Concerns over a rate hike have plagued bond ETF investments this year, but rising trade war fears have raised the appeal for safe American bonds pushing the yields lower. The yield on 10-year Treasury dropped to 2.84% from its peak 3.09% hit in mid-May. The declining yield has further supported the rally in Treasuries. As the tariffs are fired from both sides, American investors will continue to pile up these ETFs. While there are many options in the space, TLT and other long-dated securities look to be the biggest winners. TLT gained 0.4% over the last week (read: Treasury ETFs Surging: 5 Best Performers).
iPath S&P 500 VIX Short-Term Futures ETN (VXX - Free Report)
The VIX is often known as the fear index as it surges when investors are skittish about the market’s current direction. Obviously this is the case right now and the ETN tracking this benchmark has gained lately. VXX is up double digits over the past month and a very liquid choice for traders seeking to make a bet on fear levels in the market. The trend is likely to continue in the present scenario. However, investors should note that volatility products have been terrible performers over the medium and long terms due to a contangoed market and a steep roll cost.
Invesco Defensive Equity ETF (DEF - Free Report)
Investors could rotate into defensive sectors like utilities, healthcare, and consumer staples, which generally outperform during periods of low growth and high uncertainty. DEF seems an excellent choice as it offers exposure to companies having potentially superior risk-return profiles during periods of stock market weakness while still offering the potential for gains during periods of market strength. It has gained 0.4% over the past week.
Vanguard Dividend Appreciation ETF (VIG - Free Report)
The dividend-paying securities are the major sources of consistent income for investors when returns from the equity market are at risk. This is especially true as these stocks offer the best of both these worlds — safety in the form of payouts and stability in the form of mature companies that are less volatile to large swings in stock prices. The companies that offer dividends generally act as a hedge against economic uncertainty and provide downside protection by offering outsized payouts or sizable yields on a regular basis. While the dividend space is crowded, ETFs with stocks having a strong history of dividend growth like VIG seem to be good picks. The fund added 0.9% over the past week (read: 7 Exciting ETFs Ways to Profit From Ongoing Trade Spat).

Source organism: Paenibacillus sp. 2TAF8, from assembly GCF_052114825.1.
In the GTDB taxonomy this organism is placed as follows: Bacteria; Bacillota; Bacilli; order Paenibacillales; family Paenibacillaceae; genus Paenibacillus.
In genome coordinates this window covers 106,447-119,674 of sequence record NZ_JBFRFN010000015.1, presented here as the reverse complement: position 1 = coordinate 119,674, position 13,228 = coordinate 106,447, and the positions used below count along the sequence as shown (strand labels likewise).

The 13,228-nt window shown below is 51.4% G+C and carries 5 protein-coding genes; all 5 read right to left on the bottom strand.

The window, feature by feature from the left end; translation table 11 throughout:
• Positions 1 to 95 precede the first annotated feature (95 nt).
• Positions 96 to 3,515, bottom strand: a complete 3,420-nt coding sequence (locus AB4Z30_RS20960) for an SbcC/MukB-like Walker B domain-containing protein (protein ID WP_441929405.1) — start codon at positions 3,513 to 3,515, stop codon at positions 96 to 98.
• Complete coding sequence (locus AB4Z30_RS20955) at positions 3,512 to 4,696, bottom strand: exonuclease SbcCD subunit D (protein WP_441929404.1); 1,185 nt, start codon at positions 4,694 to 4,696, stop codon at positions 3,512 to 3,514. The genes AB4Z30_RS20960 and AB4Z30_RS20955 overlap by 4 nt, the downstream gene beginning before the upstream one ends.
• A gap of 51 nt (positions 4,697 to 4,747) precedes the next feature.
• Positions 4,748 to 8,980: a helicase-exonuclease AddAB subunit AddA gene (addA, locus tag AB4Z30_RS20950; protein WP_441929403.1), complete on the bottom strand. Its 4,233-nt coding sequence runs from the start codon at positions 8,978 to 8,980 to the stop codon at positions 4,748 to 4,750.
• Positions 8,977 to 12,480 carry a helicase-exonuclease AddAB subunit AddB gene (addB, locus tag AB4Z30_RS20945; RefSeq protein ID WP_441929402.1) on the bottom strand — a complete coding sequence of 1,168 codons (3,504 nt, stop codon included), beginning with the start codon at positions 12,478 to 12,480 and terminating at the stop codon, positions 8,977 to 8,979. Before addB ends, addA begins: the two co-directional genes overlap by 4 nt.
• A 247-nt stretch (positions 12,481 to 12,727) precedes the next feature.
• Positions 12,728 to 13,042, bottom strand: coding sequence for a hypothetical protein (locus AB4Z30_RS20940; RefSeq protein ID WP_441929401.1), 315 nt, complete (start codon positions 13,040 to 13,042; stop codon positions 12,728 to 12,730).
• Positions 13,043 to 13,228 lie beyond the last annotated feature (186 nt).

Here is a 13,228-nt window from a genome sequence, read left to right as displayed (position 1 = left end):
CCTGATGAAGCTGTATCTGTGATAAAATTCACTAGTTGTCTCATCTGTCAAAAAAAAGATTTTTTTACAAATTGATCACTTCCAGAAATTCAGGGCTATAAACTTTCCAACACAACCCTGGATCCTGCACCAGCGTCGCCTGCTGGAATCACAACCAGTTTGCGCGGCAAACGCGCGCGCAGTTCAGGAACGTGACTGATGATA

ProShares UltraShort MSCI EAFE (EFU - Free Report)
For investors seeking to make an outright bet against the global stocks, an inverse ETF could be the way to go. EFU offers two times (200%) the inverse (opposite) of the daily performance of the MSCI EAFE Index. The ETF gained nearly 9% in the past one month. While the strategy is highly beneficial for short-term traders, it could lead to huge losses compared with traditional funds in fluctuating or seesaw markets. Further, their performances could vary significantly from the actual performance of their underlying index over a longer period when compared to the shorter period (such as, weeks or months) due to their compounding effect.